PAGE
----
My story: Bridge of hope for Maldives
Fathimath Saara
Editor's Note: The second Belt and Road Forum for International Cooperation will be held in Beijing at the end of this month. Over the past six years, we have heard many voices – mostly political and economic ones – speak about the BRI. But we wanted to also hear from ordinary people who have experienced the BRI for themselves. Over 100 people took part in our "CGTN Belt and Road Essay Contest," and we selected the 18 best stories. Here is an essay of one of our second-prize winners. The article reflects the author's opinion and not necessarily the views of CGTN.
Making history
I witnessed the making of history in our small island nation of Maldives in 2018 with the opening of its first cross-sea bridge. The bridge was developed as part of China's Belt and Road Initiative (BRI) during the administration of former president Yameen Abdul Gayoom.
The strategically-placed bridge connected the capital city Male with two more islands, which are considered part of the larger metropolitan area.
The additional islands include one allocated for the Velana International Airport and a residential island called Hulhumale, which was developed to ease the congestion in the capital in 2004.
The bridge, 2.1 kilometers in length and 20.3 meters in width, was opened on August 30, 2018. It is called "Sinamale Bridge" and referred to as the China-Maldives Friendship Bridge.
Sinamale Bridge /Courtesy of Fathimath Saara

Sinamale Bridge /Courtesy of Fathimath Saara

Bridge between Maldives and beyond
Let's talk about why this bridge was so important for the residents of Male city.
The world-renowned tourist destination, Maldives, is located in Southeast Asia, and has a population of over 380,000 people. Male city, the urban capital, is just 1.95 square kilometers, but the metropolitan area with the aforementioned airport island and residential island of Hulhumale, as well as another small carbon-free residential island called Villingili, is 3.58 square kilometers.
This is one of the most densely populated capitals in the world. A third of the country's total population resides in the metropolitan area.
Before Sinamale Bridge, anyone who wanted to get to the main airport, Velana International Airport, had to take a 10-to-15-minute ferry ride. Those carrying heavy luggage back and forth from the capital to the 180 plus residential islands via domestic flights or going abroad faced many challenges. But this was before the Sinamale Bridge, built courtesy of the Chinese government.
Now anyone can get to the airport via vehicles, without moving their luggage from car/van to ferry and vice versa. Sinamale Bridge has eased commute for foreign visitors to the capital, who come for business and leisure, and stay at the numerous hotels and guesthouses located in Male city and Hulhumale.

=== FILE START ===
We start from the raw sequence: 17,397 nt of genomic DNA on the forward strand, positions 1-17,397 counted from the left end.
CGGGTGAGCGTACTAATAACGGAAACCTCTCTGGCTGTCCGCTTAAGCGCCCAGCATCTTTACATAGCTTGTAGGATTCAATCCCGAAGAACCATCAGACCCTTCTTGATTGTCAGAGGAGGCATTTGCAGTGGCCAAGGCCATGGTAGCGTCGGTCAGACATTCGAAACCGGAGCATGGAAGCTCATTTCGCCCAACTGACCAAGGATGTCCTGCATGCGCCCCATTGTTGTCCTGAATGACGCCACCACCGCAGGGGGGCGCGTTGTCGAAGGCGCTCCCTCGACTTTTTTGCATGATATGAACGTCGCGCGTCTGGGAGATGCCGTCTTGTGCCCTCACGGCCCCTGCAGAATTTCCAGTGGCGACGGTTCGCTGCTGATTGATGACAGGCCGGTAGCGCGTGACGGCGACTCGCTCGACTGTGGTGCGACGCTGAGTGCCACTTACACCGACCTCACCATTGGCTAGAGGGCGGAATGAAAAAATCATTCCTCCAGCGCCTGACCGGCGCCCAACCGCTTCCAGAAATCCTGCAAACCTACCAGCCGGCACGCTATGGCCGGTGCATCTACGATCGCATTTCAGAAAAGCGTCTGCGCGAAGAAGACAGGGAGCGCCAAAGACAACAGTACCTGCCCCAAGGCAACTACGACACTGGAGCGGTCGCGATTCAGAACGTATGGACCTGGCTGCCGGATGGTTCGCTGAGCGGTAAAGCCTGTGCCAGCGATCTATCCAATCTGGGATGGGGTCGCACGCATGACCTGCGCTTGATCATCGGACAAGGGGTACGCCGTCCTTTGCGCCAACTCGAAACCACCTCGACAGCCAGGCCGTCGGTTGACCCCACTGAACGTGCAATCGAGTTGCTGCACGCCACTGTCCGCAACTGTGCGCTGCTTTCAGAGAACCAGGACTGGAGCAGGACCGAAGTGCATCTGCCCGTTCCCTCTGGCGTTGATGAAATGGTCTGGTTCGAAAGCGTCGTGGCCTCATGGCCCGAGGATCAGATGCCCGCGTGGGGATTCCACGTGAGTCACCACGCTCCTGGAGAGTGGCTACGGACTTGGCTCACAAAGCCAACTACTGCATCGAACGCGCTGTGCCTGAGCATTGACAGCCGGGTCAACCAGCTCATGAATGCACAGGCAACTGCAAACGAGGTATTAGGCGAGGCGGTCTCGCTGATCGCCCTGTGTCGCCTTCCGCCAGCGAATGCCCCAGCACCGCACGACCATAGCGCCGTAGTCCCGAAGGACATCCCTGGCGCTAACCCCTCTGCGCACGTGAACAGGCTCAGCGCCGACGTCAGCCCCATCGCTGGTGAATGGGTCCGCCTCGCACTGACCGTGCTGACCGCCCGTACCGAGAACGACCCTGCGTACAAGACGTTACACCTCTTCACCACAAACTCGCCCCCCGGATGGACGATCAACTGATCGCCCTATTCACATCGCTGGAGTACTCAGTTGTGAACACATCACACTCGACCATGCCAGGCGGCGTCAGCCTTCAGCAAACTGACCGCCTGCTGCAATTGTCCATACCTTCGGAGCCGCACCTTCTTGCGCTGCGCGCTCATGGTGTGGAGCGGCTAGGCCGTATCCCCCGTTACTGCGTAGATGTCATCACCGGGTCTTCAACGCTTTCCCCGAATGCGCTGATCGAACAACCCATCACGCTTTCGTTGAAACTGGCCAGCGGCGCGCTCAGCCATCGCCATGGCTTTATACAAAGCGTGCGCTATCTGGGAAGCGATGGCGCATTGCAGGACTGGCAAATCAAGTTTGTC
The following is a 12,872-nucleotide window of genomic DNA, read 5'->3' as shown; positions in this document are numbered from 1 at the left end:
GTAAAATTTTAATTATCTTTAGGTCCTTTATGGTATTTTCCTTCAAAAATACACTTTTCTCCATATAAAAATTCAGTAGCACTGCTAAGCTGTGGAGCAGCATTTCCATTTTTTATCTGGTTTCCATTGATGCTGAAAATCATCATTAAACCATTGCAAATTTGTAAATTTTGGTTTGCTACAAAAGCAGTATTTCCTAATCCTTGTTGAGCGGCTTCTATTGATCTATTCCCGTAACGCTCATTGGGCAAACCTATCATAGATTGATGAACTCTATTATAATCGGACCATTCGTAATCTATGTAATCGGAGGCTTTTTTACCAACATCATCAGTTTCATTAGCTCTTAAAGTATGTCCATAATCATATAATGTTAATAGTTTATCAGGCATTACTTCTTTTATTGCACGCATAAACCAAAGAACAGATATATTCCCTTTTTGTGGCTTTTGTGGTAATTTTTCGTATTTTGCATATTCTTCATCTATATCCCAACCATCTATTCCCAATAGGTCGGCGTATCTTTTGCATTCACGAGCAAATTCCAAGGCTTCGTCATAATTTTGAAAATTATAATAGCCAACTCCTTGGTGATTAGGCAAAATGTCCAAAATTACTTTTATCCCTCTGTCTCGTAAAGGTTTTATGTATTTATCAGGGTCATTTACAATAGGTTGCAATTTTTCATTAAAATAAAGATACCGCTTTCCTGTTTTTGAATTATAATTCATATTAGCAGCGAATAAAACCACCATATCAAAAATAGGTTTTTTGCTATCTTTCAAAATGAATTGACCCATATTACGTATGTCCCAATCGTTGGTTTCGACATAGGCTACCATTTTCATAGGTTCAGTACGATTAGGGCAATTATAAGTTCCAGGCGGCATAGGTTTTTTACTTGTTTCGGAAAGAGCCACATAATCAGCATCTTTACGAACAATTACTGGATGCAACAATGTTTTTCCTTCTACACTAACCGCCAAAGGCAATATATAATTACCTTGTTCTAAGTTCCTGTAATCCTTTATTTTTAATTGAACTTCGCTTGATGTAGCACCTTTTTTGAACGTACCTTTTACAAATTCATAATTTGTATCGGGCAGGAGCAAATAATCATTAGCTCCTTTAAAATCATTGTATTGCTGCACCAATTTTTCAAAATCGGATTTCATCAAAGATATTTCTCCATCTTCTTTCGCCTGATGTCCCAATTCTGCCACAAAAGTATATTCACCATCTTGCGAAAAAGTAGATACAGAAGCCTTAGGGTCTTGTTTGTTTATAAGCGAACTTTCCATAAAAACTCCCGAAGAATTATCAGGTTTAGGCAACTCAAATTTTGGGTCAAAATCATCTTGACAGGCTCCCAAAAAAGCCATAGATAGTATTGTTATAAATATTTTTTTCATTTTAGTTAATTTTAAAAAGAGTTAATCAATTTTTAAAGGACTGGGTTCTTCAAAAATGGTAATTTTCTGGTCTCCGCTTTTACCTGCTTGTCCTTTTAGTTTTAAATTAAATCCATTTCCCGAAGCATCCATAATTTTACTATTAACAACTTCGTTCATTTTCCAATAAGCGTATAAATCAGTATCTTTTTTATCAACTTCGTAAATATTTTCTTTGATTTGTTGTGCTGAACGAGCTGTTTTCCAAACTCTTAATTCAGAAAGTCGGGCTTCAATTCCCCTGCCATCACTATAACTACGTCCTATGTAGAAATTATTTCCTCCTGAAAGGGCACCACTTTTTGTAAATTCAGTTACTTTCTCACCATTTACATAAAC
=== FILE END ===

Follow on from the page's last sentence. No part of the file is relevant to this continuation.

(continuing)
Bridge of convenience
That's just the transportation aspect. Let's talk about the social convenience. The country's government offices, almost all private offices, major businesses and educational institutes are located in the capital Male. But Hulhumale, developed to ease congestion of Male city, is where a large number of residents live.
Residents in Hulhumale had to commute via ferry on a daily basis to Male for either employment, educational, medical or other purposes. This was never easy as weather impacted ferry rides. A one-way ride takes 20 minutes and costs 2.17 yuan. On weekends, when traffic was at its peak, there were long queues at both ferry terminals in Male city and Hulhumale.
 Sinamale Bridge enabled strategic connection between the airport and wider metropolitan island of Hulhumale and the urban capital, Male. /Courtesy of Fathimath Saara

 Sinamale Bridge enabled strategic connection between the airport and wider metropolitan island of Hulhumale and the urban capital, Male. /Courtesy of Fathimath Saara

The Sinamale Bridge changed this. Residents now travel and commute spontaneously between the capital and Hulhumale with ease and free of charge. Those who have their own motorcycles, cars and other vehicles can cross the bridge without paying any fees.
The bridge has changed people's lives and businesses, making things much easier for everyone living in the area, as well as those visiting the country.
It has paved the way for Hulhumale to become a hub for businesses, targeting a steady flow of customers. It not only eased the movement of residents living in the small congested capital Male, but also enabled people to enjoy leisurely activities in a space that is not crowded by vehicles and people. All in all, it has improved people's lives in every way.
Sinamale Bridge will forever be known as a cornerstone infrastructure project for the ever-growing relations between China and the Maldives. The development of a bridge in this strategic location was previously deemed impossible but the necessity of it was tantamount for the residents of the country. The Belt and Road Initiative made it possible.
The historical landmark
Sinamale Bridge was developed by China Harbor Engineering, affiliated with China Communications Construction Company.
The Chinese government allocated a grant of 116 million U.S. dollars and loan of 72 million U.S. dollars for the project, which cost approximately 200 million U.S. dollars in total. The government of the Maldives had to bear only 12 million U.S. dollars for the project.
This is not the only project conducted by the Chinese government in the Maldives. China has been assisting the country even before the BRI.
The support and assistance for the Maldives by China has always directly benefited all residents while relations flourish day by day based on mutual respect and understanding.  
(The author is a news editor from the Maldives. If you want to contribute and have specific expertise, please contact us at